Art & Culture

The no-BS guide to psychedelic art history

Instead of starting this piece out the way my teachers would expect me to, by noting the fact that the term “psychedelic” was coined by psychiatrist Osmond Humphry in 1957, making use of the Greek words “psyche” (mind) and “delos” (make visible), we will kick off with a hippie joke. 

How do you know if a hippie has been to your house? 

They’re still there!

Before clicking out, please remember the psychedelic art movement revolves around the love and acceptance we are supposed to give freely, as we are one with everything around us. So, in a sense, you made this joke.

Surrealist inspiration and spiritual ties

The psychedelic art movement resembles the surrealist movement in the sense that they are both conditioned by a prescribed mechanism by which one obtains his inspiration. While the surrealists that preceded the Summer of Love, such as Remedios Varo, Gustav Klimt, Andre Mason and the (even-more) famous Dali were surrendering their creation process to their dreams, the psychedelic art movement revolves around the euphoric and highly hallucinatory states brought by consuming psychedelic drugs.

One would argue that these artistic movements were dependent of important developments in science, whereas the surrealist delved deep into Freud’s theory of the unconscious, the psychedelic artist’s conceptual birth was a direct result of Hoffman’s discovery of the LSD.

Andre Masson – L’ame de Napoleon

Considering the high -ahem- pedestal on which the dream world and sacred inebriants were placed upon by a plethora of civilizations, and how they were closely tied together in Native American cultures, and later, Eastern Mysticism, it becomes easy to see how these artistic movements came to have so much in common. They are both unruled expressions of some of the most spiritual and unapologetically divine experiences, in which we completely surrender what we think we know about our realities. 

This becomes highly obvious when comparing both of their features, which include metaphysical subjects, kaleidoscopical, fractal or paisley patterns, bright and/or highly contrasting colours and extreme depth of details.

Gustav Klimt – Water Serpents II

The psychedelic art ignition

So where did the psychedelic art flame ignite and how did it came to be so representative and mainstream? Although we’d like to think the movement ignited as a sole result of the revolutionary political, social and spiritual sentiments of the time, inspired by the divine experiences LSD consumers had, it was a bit more than that and, ironically, it started more as a business venture for music producer Chet Helms (none other than the one responsible for Janis Joplin – thank you, Chet!).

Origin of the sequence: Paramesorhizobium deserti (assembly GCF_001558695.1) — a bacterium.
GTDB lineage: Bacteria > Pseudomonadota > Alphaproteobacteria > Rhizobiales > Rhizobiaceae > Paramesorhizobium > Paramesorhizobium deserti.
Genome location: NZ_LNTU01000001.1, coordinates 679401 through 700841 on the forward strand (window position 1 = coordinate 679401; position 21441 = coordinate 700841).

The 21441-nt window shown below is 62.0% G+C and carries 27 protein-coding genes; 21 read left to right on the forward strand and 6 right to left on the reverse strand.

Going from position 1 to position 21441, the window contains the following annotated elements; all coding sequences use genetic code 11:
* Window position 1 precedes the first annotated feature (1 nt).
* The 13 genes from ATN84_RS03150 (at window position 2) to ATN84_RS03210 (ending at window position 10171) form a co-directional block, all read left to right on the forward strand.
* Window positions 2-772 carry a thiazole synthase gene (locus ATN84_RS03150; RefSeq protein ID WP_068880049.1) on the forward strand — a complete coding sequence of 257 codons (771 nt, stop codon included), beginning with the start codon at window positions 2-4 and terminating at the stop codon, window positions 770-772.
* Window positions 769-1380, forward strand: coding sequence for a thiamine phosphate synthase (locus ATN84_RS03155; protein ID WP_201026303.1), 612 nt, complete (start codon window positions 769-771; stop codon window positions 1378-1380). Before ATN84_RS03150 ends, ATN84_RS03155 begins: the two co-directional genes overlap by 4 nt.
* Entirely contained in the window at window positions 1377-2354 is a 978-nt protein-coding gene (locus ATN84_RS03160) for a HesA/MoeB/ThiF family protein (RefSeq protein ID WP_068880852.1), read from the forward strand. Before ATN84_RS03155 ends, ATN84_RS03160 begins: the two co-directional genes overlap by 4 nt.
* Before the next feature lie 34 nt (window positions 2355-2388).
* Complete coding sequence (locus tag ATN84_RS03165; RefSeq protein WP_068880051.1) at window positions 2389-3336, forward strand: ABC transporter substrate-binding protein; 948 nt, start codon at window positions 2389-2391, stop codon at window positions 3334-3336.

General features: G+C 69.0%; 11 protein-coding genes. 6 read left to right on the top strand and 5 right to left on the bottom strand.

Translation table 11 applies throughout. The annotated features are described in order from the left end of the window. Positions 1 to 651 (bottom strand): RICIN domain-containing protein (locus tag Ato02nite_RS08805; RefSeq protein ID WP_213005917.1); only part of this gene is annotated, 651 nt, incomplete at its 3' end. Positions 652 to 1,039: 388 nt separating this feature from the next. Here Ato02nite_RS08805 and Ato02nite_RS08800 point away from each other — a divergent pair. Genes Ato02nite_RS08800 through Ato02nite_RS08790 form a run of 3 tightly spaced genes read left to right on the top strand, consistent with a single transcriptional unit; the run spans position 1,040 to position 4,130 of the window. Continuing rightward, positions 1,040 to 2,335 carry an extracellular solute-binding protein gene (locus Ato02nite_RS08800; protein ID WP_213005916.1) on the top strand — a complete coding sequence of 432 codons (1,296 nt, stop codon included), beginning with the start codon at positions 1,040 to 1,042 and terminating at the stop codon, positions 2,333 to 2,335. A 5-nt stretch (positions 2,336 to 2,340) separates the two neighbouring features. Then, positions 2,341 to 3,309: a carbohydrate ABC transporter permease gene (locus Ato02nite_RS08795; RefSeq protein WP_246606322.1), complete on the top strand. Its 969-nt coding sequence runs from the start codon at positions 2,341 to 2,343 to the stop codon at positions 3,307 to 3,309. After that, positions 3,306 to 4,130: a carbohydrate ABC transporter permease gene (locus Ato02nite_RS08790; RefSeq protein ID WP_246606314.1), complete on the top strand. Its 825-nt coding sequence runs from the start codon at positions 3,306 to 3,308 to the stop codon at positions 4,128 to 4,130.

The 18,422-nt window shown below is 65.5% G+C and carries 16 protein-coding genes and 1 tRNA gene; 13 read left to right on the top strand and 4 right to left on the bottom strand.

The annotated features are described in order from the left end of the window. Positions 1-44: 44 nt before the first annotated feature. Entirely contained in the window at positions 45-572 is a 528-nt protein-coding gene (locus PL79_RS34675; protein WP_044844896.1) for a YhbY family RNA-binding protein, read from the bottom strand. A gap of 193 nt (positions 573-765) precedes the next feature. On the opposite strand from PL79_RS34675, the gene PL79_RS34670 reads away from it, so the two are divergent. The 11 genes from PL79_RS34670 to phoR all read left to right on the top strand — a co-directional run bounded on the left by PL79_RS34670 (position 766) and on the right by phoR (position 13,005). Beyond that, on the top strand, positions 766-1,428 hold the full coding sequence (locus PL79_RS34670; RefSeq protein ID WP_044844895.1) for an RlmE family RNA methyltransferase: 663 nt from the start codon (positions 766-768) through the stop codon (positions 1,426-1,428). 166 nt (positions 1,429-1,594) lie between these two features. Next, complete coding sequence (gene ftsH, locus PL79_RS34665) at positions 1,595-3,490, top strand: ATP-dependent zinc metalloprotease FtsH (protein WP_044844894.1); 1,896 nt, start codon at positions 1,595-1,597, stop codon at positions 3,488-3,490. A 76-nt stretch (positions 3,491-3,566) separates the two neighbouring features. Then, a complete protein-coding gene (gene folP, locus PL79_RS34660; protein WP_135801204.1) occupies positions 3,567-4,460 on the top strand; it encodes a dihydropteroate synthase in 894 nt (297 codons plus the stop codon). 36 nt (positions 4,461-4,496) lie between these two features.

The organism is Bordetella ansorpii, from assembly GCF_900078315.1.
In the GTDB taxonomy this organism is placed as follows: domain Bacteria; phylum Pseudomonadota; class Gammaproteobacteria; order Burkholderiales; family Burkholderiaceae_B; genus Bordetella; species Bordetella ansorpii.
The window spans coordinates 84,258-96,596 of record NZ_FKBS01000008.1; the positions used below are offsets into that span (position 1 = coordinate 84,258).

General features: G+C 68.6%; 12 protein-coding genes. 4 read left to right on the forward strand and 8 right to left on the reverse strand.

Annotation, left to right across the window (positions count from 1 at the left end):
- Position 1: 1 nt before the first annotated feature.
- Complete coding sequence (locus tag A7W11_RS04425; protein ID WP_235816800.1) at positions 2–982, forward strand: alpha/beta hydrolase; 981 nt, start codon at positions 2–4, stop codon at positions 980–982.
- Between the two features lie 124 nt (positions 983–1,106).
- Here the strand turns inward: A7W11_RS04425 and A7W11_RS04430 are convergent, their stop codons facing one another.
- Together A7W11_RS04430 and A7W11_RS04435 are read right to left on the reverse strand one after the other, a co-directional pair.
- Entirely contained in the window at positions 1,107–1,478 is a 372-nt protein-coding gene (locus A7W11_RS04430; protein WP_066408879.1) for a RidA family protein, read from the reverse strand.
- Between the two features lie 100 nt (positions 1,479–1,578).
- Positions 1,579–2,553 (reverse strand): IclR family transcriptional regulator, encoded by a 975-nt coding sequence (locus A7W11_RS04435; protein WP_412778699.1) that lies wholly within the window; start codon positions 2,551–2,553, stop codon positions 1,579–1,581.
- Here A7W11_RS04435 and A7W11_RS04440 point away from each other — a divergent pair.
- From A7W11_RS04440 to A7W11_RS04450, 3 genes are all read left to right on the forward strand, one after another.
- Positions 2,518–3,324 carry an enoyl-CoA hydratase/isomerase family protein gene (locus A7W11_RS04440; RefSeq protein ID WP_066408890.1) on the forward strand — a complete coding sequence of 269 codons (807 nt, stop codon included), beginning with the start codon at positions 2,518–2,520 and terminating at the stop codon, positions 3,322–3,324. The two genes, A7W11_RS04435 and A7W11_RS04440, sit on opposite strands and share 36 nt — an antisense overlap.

Mid sixties, the hippies were doing their hippy thing in the “Family Dog” commune, throwing open dances and psychedelic shenanigans events, when they took contact with Helms, which was not a stranger of the movement himself.

Chet Helms at the Avalon Ballroom. Later he would launch Family Dog Productions.

The hippies were having a great time, a small audience and a lot of artists. Chet Helms had the fame and the vision, and be it luck, be it more powerful forces at play, he decided to mobilize everyone and organize some big ticket concerts in California, for which he hired Stanley Mouse and Alton Kelley, his Family Dog buddies to create promotional posters. 

Aside from them, he commissioned Rick Griffin, Victor Moscoso and Wes Wilson (which, fun fact is the inventor of the most popular psychedelic font, which can be seen on most of these posters).

Original Wes Wilson poster for Grateful Dead

Their trippy poster had a unique feeling to them, summarizing the visual experience of an LSD trip (duh), but elements of Art Nouveau, Dada and Pop Art were also present. All in all, it was a fresh style, really attention grabbing, which aligned perfectly with the altered states of consciousness spree the country was going through.

In consequence, the posters compelled over 100,000 people to flock to California in 1967 to explore the area’s concerts and subculture – this is now known as the Summer of Love and the 5 commissioned artists were now known as the Big Five, who single handedly sparked the Psychedelic Art movement and watched it burn hot. 

Later we see other artists win their rightful spotlight, like Bonnie MacLean and Marijke Koger, who was surnamed the Mother of Psychedelic Art and who was responsible of a couple Beatles cover artworks.  Mati Klarwein paved the way for more psychedelic album covers – his style seems to be influential to the today’s “collage” aesthetic. Karl Ferris dabbled in psychedelic photography and created some album covers for Jimi Hendrix, Miles Davis, Carlos Santana.